(Some of the links in this post are affiliate links and if you go through them to make a purchase we will earn a commission. Keep in mind that we link these companies and their products because of their quality and not because of the commission we receive from your purchases. The decision is yours, and whether or not you decide to buy something is completely up to you.)
Back in the day, when it was acceptable to build walls, many eastern cultures went all the way in protecting their kingdoms. The most noteworthy of them all, without a doubt, would have to be the Great Wall of China. However, still unknown to many travellers; Korea has its fair share of city walls. The ancient capital, Seoul, was surrounded by a wall — running through — its 4 guardian mountains. Remnants of the wall are acessible by easy hikes, along these mountain trails. And like Seoul, Suwon’s top draw, is its UNESCO World Heritage Hwaseong Fortress. The length of the city wall runs across 5.74 km. On a rather hot weekend, in the first week of August, we chose to visit this laid-back town.
The best part of the Seoul Subway, is that everything is within easy reach. Suwon can be easily reached, within an hour, by taking Line 1 (change at Singil) on the Seoul Metro. With some trains heading towards Incheon, it’s best to pay attention to the announcements, and read the information boards.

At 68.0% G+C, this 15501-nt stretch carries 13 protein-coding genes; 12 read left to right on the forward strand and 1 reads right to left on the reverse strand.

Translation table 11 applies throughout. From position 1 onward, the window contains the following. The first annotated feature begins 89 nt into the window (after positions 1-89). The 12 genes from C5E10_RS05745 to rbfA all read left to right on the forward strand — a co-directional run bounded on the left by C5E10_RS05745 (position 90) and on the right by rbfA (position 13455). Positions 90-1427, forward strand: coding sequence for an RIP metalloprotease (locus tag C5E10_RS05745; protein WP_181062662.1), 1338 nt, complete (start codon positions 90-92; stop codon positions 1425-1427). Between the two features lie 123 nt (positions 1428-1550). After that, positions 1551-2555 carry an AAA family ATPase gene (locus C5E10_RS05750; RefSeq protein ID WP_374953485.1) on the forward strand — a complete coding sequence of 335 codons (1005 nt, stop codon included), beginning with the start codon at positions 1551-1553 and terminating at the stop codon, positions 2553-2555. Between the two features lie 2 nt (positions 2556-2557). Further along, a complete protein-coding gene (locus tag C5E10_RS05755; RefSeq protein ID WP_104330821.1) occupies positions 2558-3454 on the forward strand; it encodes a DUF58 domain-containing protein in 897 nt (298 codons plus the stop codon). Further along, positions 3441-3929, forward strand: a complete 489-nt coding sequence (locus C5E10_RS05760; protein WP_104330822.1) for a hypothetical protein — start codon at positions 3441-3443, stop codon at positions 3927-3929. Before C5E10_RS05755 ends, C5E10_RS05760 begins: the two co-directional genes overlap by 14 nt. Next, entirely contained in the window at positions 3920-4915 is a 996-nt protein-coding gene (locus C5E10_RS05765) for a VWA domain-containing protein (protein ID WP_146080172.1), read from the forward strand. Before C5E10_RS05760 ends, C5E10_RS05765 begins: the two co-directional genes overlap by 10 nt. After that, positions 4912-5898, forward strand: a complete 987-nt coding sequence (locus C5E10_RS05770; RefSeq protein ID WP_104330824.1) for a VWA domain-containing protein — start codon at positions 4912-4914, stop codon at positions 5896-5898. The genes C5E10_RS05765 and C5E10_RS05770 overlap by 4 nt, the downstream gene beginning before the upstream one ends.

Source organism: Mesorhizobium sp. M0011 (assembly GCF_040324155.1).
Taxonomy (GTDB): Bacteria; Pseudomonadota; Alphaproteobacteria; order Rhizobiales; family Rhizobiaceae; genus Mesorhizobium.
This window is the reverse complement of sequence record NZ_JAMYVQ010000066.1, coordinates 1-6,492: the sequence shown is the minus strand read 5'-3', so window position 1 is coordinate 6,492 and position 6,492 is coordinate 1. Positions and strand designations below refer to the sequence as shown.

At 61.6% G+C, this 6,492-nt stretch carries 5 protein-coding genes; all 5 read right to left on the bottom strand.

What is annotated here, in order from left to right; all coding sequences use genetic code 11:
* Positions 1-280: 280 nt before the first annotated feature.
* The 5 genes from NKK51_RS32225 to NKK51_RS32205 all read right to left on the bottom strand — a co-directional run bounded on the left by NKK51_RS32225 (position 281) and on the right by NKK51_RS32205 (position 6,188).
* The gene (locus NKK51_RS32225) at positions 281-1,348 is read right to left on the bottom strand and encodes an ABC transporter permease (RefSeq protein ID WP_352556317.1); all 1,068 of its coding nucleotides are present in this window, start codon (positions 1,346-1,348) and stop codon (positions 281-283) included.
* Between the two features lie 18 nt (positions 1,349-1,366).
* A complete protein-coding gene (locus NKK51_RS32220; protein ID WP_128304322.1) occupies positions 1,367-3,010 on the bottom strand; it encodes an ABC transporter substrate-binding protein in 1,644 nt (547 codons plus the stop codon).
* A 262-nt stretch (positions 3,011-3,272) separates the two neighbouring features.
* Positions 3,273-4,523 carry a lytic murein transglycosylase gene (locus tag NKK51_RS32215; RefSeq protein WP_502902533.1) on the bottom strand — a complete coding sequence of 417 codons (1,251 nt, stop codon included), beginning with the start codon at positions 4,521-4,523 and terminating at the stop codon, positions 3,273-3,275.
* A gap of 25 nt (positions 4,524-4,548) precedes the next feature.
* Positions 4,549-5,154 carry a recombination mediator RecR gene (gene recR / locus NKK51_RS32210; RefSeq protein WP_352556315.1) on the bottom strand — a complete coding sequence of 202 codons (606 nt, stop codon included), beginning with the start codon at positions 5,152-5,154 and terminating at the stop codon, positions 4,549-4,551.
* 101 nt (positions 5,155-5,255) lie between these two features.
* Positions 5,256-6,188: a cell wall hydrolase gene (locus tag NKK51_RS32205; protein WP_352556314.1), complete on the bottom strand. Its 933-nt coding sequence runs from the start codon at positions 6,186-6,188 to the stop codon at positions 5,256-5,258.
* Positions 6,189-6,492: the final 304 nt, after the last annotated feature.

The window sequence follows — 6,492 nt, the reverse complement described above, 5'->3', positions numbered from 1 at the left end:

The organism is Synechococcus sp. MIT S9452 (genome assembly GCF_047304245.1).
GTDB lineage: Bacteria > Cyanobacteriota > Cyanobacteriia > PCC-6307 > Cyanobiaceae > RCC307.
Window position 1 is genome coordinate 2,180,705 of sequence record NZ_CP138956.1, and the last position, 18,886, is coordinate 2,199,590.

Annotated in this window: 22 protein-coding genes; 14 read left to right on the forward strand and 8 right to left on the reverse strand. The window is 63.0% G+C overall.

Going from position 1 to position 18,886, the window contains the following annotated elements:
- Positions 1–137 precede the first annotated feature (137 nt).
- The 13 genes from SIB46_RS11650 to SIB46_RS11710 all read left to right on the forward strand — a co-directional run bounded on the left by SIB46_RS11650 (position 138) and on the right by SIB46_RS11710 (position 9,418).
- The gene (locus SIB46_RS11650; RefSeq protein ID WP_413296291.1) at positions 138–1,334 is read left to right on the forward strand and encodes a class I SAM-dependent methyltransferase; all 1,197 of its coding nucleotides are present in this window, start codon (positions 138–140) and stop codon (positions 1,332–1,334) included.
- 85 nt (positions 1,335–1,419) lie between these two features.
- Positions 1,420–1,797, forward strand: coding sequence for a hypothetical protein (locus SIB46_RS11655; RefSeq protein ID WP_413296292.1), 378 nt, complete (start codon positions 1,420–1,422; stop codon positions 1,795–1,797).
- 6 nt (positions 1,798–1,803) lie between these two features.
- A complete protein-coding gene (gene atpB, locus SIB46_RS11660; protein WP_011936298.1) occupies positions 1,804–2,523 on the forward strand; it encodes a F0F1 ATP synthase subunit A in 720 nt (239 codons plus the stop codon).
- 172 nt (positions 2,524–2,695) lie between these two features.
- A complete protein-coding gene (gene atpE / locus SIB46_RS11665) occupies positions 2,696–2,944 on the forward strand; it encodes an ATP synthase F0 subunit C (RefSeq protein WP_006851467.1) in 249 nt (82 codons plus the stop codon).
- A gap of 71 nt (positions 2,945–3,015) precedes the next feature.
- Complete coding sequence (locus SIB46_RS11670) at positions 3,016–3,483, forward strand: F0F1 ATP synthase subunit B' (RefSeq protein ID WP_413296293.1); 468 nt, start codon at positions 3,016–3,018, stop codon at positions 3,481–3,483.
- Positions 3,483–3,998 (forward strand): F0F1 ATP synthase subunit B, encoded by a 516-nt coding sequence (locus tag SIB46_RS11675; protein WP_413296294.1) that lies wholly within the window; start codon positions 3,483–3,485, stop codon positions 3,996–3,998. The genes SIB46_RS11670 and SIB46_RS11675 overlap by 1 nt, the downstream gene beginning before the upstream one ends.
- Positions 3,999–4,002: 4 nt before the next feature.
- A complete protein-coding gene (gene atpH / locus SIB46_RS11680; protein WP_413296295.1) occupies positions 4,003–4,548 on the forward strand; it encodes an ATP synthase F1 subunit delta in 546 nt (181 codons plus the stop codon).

The local tourism office (exit 4), is the best place to get the right information on the town. It doesn’t open before 10 am, so we had to wait for 15 odd minutes. On a sweltering day, even the elderly Korean guide, found it hard to stop the beads of perspiration from falling down. We picked up a tourist map of the city and planned a basic itinerary — keeping the temperatures in mind. With our hotel check-in scheduled for 3 pm, we had a good couple of hours to explore the major tourist sights of the city.
The main bus stop was packed with local tourists. The key to finding the right bus is to coordinate the number of the bus (written on the main information board) with the corresponding shelter. Fortunately, quite a few buses head towards Paldalmun Gate (also known for two famous local markets) and it didn’t take us long, to hop on a bus with empty seats. Our T-Money cards came handy and it’s a good investment, if you plan on spending a week visiting Seoul and its neighbouring cities. These cute cards can be used on subways, local buses, and even in select convenience stores.